The International Monetary Fund (IMF) has commended government’s digitization drive, saying it will have a significant impact on Ghana’s economy.
In a statement issued by the IMF, following its assessment of the impact of Coronavirus on the Ghanaian economy, and what the government is doing to recover, the Fund listed digitization as one of government’s positive initiatives which will play a key role in Ghana’s post covid-19 economic recovery.
“Directors emphasized that the authorities’ structural transformation and digitalization agendas are critical to support the recovery,” the IMF noted.
Ghana’s digitalization, the IMF opined, will reduce corruption, enhance service delivery and boost revenue in this critical period.
“The structural transformation can be complemented by the ongoing energy sector review, diversification in tourism, and the digital transition, which has the potential to reduce corruption, boost tax revenues, and improve service delivery.”
Vice President Dr. Mahamudu Bawumia who has spearheaded government’s acclaimed digitalization drive, has often spoken of the positive impact digitization will play on the Ghanaian economy, in the same manner the IMF has highlighted.
Government’s digitization drive has seen the massive digitalization of several government services, including the ports, NHIA, application of passports and drivers’ licences, registration of businesses, among many others.
Ghana’s successful digitization drive has been built on a solid foundation of a remarkable delivery of over 15 million digital national identification cards in 4 years, digital addressing system and mobile money interoperability, which has made it possible for Ghanaians to be able to access government services online and pay for same using their mobile phones.
The IMF assessment revealed in detail, how the pandemic has affected Ghana’s economy, which it said was growing remarkably before the pandemic.
It however, added that Ghana’s economy is seeing encouraging signs of recovery as a result of pragmatic steps by the government, with digitization as a key player.
The IMF has outlined in detail how the global coronavirus pandemic devastated Ghana’s economy 2020.
In its statement the Fund highlighted how the Ghanaian economy, which was growing at a rate of 6.5% in 2019, was badly hit by the pandemic, setting it back to a growth of 0.4, a loss of 6.1%, thus having a telling effect on food prices and poverty rate.
“Ghana was hit hard by the COVID-19 pandemic,” the IMF said in its assessment.
“The pandemic had a severe impact on economic activity. Growth slowed to 0.4 percent in 2020 from 6.5 percent in 2019, food prices spiked, and poverty increased. The fiscal deficit including energy and financial sector costs worsened to 15.2 percent of GDP, with a further 2.1 percent of GDP in additional spending financed through the accumulation of domestic arrears.”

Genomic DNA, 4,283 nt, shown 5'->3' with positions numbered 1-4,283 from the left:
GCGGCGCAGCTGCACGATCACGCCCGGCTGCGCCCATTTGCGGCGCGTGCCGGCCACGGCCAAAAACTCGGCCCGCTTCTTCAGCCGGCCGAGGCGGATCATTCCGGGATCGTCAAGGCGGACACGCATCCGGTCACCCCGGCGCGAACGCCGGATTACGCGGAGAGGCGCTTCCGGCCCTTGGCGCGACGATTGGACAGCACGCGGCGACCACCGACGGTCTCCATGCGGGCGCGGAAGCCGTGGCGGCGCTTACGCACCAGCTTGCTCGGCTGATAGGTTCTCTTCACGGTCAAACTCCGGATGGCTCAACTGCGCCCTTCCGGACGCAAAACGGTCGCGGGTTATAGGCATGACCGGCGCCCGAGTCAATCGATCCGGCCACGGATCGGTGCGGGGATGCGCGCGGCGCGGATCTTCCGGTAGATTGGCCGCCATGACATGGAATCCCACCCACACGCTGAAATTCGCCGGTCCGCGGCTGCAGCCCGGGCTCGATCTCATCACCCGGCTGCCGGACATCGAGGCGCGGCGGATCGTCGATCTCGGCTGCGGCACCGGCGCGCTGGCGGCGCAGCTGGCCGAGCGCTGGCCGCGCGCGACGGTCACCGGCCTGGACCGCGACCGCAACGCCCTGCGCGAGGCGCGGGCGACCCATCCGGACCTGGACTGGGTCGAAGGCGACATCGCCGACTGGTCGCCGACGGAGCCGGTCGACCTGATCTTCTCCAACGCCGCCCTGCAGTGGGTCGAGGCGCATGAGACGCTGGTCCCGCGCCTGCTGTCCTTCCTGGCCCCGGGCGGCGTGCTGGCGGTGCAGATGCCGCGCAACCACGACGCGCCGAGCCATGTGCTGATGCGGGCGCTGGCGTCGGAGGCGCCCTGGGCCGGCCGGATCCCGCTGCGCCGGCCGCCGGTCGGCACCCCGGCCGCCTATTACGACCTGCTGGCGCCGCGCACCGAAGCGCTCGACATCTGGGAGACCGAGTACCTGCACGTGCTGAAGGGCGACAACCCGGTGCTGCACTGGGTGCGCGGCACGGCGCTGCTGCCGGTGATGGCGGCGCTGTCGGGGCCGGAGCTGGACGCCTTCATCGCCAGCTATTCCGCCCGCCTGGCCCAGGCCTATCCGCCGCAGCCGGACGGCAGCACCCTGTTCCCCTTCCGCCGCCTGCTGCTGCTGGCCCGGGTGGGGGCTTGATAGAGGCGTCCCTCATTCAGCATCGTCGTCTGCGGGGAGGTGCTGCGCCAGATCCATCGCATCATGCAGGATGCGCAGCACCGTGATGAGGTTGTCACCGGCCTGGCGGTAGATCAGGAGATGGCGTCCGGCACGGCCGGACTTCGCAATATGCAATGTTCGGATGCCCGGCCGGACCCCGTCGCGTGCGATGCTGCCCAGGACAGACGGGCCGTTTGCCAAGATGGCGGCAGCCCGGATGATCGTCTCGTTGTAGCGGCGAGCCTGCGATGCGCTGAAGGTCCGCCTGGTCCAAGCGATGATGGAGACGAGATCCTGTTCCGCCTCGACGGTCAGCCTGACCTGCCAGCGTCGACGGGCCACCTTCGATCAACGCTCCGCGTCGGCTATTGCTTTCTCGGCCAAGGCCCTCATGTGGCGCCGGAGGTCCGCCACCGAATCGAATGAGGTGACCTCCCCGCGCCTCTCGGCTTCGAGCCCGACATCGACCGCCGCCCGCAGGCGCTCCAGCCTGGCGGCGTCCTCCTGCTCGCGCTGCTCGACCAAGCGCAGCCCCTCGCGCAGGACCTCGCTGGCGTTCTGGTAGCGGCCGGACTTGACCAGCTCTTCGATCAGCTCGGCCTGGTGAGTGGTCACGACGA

The statement added that, “Public debt rose to 79 percent of GDP. The current account deficit widened slightly to 3.1 percent of GDP as the decline in oil exports was partially offset by higher gold prices, resilient remittances, and weaker imports.”
On the Cedi, the IMF assessed that it remained stable, despite the effects due to pragmatic steps by the Central Bank.
“The Ghanaian Cedi remained stable against the US dollar, partly due to central bank intervention, and gross international reserves remained at 3.2 months of imports.
“External and domestic financing conditions tightened considerably at the start of the pandemic, but have improved since, and Ghana successfully returned to international capital markets for a US$3 billion Eurobond issuance in March 2021.”
After over a year of devastation, the IMF’s assessment has commended Ghana’s economic management for “encouraging signs” towards economic recovery.
“An economic recovery is underway. Growth is expected to rebound to 4.7 percent in 2021, supported by a strong cocoa season and mining and services activity, and inflation remaining within the Bank of Ghana target.”
“The current account deficit is projected to improve to 2.2 percent of GDP, supported by a pickup in oil prices, and gross international reserves are expected to remain stable.”
“The 2021 budget envisages a fiscal deficit of 13.9 percent of GDP in 2021, including energy and financial sector costs, and a gradual medium-term fiscal adjustment which would support a decline in public debt starting in 2024.”
3rd wave threat
The IMF, however, cautions that the positive outlook is subject to “significant uncertainty, including from new pandemic waves” as well as risks associated with large financing needs, which will increase public debt.